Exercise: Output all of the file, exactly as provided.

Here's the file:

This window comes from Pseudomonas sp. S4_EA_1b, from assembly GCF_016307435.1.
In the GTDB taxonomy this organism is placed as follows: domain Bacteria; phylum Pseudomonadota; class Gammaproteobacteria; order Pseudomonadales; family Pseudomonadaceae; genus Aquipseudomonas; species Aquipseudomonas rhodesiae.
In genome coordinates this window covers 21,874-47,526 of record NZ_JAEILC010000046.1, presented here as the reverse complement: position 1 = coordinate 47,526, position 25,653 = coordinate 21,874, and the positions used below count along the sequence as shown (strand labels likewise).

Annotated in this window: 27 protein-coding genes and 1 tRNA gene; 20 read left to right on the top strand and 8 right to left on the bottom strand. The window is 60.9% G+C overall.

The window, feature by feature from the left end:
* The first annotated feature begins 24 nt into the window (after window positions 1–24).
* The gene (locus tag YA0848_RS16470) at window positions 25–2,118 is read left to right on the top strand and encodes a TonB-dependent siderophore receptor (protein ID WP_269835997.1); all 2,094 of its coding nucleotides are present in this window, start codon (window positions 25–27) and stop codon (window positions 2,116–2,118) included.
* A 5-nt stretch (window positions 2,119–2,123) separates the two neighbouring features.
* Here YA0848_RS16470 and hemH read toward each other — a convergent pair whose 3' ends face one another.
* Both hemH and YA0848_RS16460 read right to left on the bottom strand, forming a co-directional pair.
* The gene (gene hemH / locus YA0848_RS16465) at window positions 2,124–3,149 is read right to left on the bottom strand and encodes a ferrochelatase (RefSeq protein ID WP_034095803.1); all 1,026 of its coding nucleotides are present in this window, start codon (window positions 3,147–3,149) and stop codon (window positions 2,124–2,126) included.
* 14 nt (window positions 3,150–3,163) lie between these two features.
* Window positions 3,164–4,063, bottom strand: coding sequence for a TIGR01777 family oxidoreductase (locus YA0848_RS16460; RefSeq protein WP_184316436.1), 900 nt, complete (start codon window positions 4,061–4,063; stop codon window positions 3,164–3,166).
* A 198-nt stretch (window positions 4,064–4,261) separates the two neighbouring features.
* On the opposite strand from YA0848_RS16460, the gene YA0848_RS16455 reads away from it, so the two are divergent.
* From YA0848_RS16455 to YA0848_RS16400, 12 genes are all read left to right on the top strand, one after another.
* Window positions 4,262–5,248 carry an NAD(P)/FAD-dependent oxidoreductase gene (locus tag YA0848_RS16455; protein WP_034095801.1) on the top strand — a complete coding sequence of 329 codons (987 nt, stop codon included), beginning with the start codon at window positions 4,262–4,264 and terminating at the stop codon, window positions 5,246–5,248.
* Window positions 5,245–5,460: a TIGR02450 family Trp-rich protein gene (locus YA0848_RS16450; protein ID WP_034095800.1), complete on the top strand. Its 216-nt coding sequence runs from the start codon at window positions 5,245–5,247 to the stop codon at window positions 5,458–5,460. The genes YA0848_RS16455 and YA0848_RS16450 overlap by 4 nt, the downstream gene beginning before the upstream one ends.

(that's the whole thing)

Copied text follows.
This window comes from Pseudomonas sp. S4_EA_1b, from assembly GCF_016307435.1.
In the GTDB taxonomy this organism is placed as follows: domain Bacteria; phylum Pseudomonadota; class Gammaproteobacteria; order Pseudomonadales; family Pseudomonadaceae; genus Aquipseudomonas; species Aquipseudomonas rhodesiae.
In genome coordinates this window covers 21,874-47,526 of record NZ_JAEILC010000046.1, presented here as the reverse complement: position 1 = coordinate 47,526, position 25,653 = coordinate 21,874, and the positions used below count along the sequence as shown (strand labels likewise).

Annotated in this window: 27 protein-coding genes and 1 tRNA gene; 20 read left to right on the top strand and 8 right to left on the bottom strand. The window is 60.9% G+C overall.

The window, feature by feature from the left end:
* The first annotated feature begins 24 nt into the window (after window positions 1–24).
* The gene (locus tag YA0848_RS16470) at window positions 25–2,118 is read left to right on the top strand and encodes a TonB-dependent siderophore receptor (protein ID WP_269835997.1); all 2,094 of its coding nucleotides are present in this window, start codon (window positions 25–27) and stop codon (window positions 2,116–2,118) included.
* A 5-nt stretch (window positions 2,119–2,123) separates the two neighbouring features.
* Here YA0848_RS16470 and hemH read toward each other — a convergent pair whose 3' ends face one another.
* Both hemH and YA0848_RS16460 read right to left on the bottom strand, forming a co-directional pair.
* The gene (gene hemH / locus YA0848_RS16465) at window positions 2,124–3,149 is read right to left on the bottom strand and encodes a ferrochelatase (RefSeq protein ID WP_034095803.1); all 1,026 of its coding nucleotides are present in this window, start codon (window positions 3,147–3,149) and stop codon (window positions 2,124–2,126) included.
* 14 nt (window positions 3,150–3,163) lie between these two features.
* Window positions 3,164–4,063, bottom strand: coding sequence for a TIGR01777 family oxidoreductase (locus YA0848_RS16460; RefSeq protein WP_184316436.1), 900 nt, complete (start codon window positions 4,061–4,063; stop codon window positions 3,164–3,166).
* A 198-nt stretch (window positions 4,064–4,261) separates the two neighbouring features.
* On the opposite strand from YA0848_RS16460, the gene YA0848_RS16455 reads away from it, so the two are divergent.
* From YA0848_RS16455 to YA0848_RS16400, 12 genes are all read left to right on the top strand, one after another.
* Window positions 4,262–5,248 carry an NAD(P)/FAD-dependent oxidoreductase gene (locus tag YA0848_RS16455; protein WP_034095801.1) on the top strand — a complete coding sequence of 329 codons (987 nt, stop codon included), beginning with the start codon at window positions 4,262–4,264 and terminating at the stop codon, window positions 5,246–5,248.
* Window positions 5,245–5,460: a TIGR02450 family Trp-rich protein gene (locus YA0848_RS16450; protein ID WP_034095800.1), complete on the top strand. Its 216-nt coding sequence runs from the start codon at window positions 5,245–5,247 to the stop codon at window positions 5,458–5,460. The genes YA0848_RS16455 and YA0848_RS16450 overlap by 4 nt, the downstream gene beginning before the upstream one ends.